• 23 0 100 200 300 400 500 600 700 800 02 03 04 05 06 07 08 09 10 11 12 13 14 15 Improvements Single-family Multifamily $ Billions Residential Spending Components Source: History – U.S. Census Bureau; Forecast – Reed Construction Data History Forecast Overview of housing
  • 24 0 50 100 150 200 250 300 350 400 450 Single-Family Multifamily Improvements $ Billions 2006 to 2013 ’14 ’15 Residential Construction Spending Source: History – U.S. Census Bureau; Forecast – Reed Construction Data Overview of housing
  • 25 Issues Facing Housing
  • 26 Headwinds for housing  Builders’ inventory of land for development and construction is low  prices for land rising  Shortages of skilled labor in some markets  Lending standards easing, but still rigorous by historical standards  Debt burden by young adults—student debt  Fear of homeownership?
  • 27 Changing lending standards for residential real estate loans
  • 28 -20 -10 0 10 20 30 40 50 60 70 80 90 100 Overall (discontinued series) Prime loans Nontraditional Sub-prime Net % of Banks Tightening Standards for Mortgage Loans Percent Lending standards Source: Federal Reserve Board of Governors Shaded areas represent recession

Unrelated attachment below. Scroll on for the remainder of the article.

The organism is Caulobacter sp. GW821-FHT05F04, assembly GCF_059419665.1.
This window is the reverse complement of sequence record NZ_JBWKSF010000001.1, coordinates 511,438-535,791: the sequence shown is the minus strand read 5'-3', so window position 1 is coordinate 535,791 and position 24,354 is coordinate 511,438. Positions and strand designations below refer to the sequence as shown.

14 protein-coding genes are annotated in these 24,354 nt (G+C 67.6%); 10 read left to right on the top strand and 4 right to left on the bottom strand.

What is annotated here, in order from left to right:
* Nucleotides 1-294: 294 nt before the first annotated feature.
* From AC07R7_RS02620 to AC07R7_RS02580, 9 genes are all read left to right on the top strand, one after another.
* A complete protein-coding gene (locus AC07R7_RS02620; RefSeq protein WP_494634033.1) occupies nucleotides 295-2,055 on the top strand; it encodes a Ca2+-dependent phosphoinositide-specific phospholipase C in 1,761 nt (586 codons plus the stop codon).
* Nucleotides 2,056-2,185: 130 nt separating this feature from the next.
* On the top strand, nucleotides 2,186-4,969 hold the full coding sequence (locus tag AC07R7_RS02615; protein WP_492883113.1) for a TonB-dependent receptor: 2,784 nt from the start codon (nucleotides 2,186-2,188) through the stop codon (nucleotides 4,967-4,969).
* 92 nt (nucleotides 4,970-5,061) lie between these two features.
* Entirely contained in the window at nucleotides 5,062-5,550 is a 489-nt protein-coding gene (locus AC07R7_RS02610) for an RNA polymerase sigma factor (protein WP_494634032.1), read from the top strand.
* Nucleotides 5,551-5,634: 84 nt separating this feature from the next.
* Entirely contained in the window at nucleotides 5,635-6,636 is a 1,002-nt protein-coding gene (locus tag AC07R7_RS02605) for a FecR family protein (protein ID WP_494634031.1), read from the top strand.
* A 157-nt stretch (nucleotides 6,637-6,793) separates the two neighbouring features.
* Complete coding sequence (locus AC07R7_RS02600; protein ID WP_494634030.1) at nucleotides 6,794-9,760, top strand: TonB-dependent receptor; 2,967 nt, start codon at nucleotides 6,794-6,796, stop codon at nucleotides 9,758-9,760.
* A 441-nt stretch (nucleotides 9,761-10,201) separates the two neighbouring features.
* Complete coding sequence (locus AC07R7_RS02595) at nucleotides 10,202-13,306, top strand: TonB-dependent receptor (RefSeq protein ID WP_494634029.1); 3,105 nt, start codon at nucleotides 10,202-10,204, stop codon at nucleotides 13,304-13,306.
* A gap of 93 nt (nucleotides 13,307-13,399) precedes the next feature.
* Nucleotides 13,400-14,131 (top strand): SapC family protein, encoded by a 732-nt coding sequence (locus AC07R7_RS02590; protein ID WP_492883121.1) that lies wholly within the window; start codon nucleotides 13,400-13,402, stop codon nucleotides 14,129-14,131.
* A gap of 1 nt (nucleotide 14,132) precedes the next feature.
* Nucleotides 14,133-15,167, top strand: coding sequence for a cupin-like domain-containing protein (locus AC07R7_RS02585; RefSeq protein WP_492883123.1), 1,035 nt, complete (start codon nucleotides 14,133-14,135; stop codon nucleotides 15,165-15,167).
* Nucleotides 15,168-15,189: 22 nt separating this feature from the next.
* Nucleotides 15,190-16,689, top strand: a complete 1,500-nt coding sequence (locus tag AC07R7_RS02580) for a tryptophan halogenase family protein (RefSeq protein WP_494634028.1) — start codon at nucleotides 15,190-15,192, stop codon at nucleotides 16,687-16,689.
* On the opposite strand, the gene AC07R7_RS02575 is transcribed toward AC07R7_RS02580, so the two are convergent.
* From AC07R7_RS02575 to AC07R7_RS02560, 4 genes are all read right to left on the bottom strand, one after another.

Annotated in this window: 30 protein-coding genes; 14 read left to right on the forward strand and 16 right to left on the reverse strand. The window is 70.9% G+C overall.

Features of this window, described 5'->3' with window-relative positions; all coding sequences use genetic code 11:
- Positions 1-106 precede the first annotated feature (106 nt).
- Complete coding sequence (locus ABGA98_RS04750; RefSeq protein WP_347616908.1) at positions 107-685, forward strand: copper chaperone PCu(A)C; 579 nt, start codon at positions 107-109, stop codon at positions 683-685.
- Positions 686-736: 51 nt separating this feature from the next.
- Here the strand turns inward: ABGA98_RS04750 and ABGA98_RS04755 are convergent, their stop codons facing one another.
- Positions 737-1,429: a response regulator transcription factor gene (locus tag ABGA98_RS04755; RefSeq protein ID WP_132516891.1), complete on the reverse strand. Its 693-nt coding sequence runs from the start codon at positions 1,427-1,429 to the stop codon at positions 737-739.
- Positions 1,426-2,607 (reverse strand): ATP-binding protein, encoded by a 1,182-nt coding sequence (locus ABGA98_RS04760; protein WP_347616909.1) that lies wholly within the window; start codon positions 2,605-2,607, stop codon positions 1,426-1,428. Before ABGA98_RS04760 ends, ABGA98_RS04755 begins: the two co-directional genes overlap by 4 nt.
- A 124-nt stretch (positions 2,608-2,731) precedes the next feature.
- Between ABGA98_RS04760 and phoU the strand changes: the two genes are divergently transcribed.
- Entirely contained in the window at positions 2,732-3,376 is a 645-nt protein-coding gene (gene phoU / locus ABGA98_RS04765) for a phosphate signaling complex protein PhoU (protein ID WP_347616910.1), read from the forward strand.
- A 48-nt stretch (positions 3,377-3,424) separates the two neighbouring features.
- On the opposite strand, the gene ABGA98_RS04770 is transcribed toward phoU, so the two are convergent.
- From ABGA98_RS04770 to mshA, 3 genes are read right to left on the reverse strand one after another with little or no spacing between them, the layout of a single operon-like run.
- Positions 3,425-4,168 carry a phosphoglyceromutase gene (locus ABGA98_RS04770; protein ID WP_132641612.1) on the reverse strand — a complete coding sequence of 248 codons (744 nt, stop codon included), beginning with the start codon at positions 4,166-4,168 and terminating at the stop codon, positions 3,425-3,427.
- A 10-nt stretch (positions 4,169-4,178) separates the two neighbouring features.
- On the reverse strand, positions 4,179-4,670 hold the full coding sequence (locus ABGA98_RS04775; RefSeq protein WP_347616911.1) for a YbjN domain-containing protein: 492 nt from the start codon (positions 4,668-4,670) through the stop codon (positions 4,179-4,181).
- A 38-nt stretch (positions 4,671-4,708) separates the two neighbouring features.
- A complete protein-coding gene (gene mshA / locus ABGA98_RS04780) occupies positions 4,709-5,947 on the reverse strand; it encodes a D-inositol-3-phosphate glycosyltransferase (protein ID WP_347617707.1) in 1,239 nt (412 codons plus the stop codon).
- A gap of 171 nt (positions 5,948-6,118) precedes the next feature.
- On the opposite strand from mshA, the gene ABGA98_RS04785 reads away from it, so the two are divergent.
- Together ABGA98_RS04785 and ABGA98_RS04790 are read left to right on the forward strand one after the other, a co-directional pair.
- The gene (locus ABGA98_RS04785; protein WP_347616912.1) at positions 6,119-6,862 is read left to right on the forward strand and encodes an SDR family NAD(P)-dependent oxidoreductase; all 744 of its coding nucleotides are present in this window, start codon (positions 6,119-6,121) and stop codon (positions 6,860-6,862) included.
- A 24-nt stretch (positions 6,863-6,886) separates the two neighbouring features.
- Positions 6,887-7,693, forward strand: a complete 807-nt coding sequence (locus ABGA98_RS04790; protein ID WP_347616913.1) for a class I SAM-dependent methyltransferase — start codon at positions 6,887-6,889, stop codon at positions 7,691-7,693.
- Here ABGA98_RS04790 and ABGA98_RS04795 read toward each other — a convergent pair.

• 29 Net % of Banks Tightening Standards for Commercial Real Estate Loans Percent Lending standards -40 -20 0 20 40 60 80 100 Source: Federal Reserve Board of Governors Shaded areas represent recession
  • 30 Net % of Banks Reporting Stronger Demand for Commercial Real Estate Loans Percent Lending standards -80 -60 -40 -20 0 20 40 60 Source: Federal Reserve Board of Governors Shaded areas represent recession
  • 31 Would you lend to a person carrying a large amount of student debt? Would you want to borrow more money if you were such a person? The debt burden headwind
  • 32 Headwinds for housing
  • 33 Headwinds for housing
  • 34 Are views about homeownership changing ?
  • 35 0 5 10 15 20 25 30 15-24 25-34 35-44 45-54 55-64 65-74 75-84 85+ 2006 2008 2010 2012 Millions Head of Household by Age Cohort in 2012 Source: U.S. Census Bureau, American Community Survey (ACS) Demographics and housing